Origin: Earlier uses of the word “bent” referred to a state of intoxication. However, the meaning changed, and sometime around the mid-nineteenth century, it began to be used to describe the mood and reaction of a person to a given situation.

 

Read more >> The Sensory Soap Awards

 

Tickled pink

Meaning: Being very happy or amused.

Origin: Dating back to the 17th century, the word “tickle” was used to describe being amused or gratified. Its use later changed to the common phrase used nowadays, with the meaning of being in a state of joy and elation. The first recorded use with its present-day meaning was around 1910, where it was used in print. This indicates that it would have been a popular turn of phrase for some time.

 

Down in the dumps

Meaning: Feeling very sad and miserable.

Origin: The term “the dumps” was used in medieval times to describe a state of depression and melancholy. The use of the word “dumps” was first recorded in print in 1529, indicating a state of depression, and in 1785 it was used in Francis Grose’s Classical Dictionary of the Vulgar Tongue.

 

Sick as a dog

Meaning: Simply, to be very sick (ill).

Origin: Well, this will offend the dog lovers out there, but the phrase is said to have originated from the 1700s when it was normal to liken bad things to dogs! However, this was not done due to their disliking of the animals themselves. Rather, as dogs were just one of several animals that would help spread diseases like the plague, they became unfavourable!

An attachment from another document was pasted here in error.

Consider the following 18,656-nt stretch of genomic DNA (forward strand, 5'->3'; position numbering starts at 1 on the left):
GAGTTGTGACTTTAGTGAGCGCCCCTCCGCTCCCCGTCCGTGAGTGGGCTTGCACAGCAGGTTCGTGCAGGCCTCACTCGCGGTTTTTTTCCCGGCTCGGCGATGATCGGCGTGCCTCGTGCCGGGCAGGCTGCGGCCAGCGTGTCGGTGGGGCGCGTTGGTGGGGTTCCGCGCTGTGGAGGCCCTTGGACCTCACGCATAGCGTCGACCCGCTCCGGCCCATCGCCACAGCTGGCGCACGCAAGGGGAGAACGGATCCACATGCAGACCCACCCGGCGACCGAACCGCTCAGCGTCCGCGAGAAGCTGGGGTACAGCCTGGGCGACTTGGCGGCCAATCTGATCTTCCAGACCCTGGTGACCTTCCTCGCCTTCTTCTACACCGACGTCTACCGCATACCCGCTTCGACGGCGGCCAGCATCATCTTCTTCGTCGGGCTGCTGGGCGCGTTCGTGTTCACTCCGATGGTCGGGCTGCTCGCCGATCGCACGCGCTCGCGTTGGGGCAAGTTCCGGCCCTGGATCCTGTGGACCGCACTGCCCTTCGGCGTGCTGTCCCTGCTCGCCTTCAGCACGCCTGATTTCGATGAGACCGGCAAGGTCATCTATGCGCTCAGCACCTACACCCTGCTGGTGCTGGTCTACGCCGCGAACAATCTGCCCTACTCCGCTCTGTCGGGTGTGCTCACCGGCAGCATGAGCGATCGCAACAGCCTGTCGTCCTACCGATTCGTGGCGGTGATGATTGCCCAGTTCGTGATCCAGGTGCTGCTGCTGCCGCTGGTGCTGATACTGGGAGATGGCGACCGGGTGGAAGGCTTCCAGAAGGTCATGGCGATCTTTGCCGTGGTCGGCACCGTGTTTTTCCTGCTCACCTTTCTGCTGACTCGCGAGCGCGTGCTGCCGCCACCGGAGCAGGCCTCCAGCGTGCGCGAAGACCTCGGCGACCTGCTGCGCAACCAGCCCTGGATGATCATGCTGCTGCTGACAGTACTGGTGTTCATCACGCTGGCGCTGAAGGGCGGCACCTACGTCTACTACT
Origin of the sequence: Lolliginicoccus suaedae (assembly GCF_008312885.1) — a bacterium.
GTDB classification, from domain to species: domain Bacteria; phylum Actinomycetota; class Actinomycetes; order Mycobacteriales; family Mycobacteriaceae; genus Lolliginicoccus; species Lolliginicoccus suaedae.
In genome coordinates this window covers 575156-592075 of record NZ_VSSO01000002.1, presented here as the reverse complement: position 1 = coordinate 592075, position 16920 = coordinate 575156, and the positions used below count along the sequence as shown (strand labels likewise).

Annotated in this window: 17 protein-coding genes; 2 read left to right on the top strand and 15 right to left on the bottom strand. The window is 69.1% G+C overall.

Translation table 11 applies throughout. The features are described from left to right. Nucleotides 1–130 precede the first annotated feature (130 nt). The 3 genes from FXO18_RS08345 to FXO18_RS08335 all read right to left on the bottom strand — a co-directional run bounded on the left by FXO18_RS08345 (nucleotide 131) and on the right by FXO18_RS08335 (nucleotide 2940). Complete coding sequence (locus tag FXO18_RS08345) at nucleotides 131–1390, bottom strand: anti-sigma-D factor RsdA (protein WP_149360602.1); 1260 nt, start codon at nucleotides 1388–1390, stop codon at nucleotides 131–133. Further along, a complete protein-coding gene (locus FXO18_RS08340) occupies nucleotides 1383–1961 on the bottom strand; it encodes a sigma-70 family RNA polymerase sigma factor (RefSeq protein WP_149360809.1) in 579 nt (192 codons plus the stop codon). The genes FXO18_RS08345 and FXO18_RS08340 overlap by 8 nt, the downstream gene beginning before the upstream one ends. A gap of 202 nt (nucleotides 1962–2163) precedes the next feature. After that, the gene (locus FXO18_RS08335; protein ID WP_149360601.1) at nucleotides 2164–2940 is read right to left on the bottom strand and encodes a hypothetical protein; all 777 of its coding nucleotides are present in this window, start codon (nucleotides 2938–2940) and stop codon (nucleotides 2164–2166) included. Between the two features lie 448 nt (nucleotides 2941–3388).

Driving me up the wall

Idioms Driving me up the wall

Meaning: To make someone very angry, irritated or annoyed.

Origin: Very early uses of this phrase were from the 1500s, and it described attempting to escape an unwanted or irritating situation. It was used in such a way as to explain trying to escape something but coming up against a wall. Its modern-day use of describing being driven crazy by something or someone has been recorded since the 1900s.

 

 

Idioms used as a form of instruction

This is a particularly bad way to use nonliteral language to a person with ASD, especially Asperger’s. Where used as a passing comment that does not require their involvement, best-case scenario, you’ve simply confused them. However, if you are giving direct instruction and expecting them to act off your words, use the words that make sense! (Please)

 

Hold your tongue

Meaning: To be quiet or silent. To not speak.

Origin: Records of the phrase being used date back to the 1300s. It was first recorded in a text by Chaucer from around 1387. It has been used in different forms but means to restrain from speaking (hold).

 

Hold your horses

Meaning: To wait, slow down, or stop.

Origin: It is used to ask someone to slow down or stop and sometimes to think before doing something. Dating back to the 1800s, the phrase is believed to have been used in literal terms to stop or slow horse transport. However, it was first recorded in print in 1842 used as its current meaning to getting a person to stop.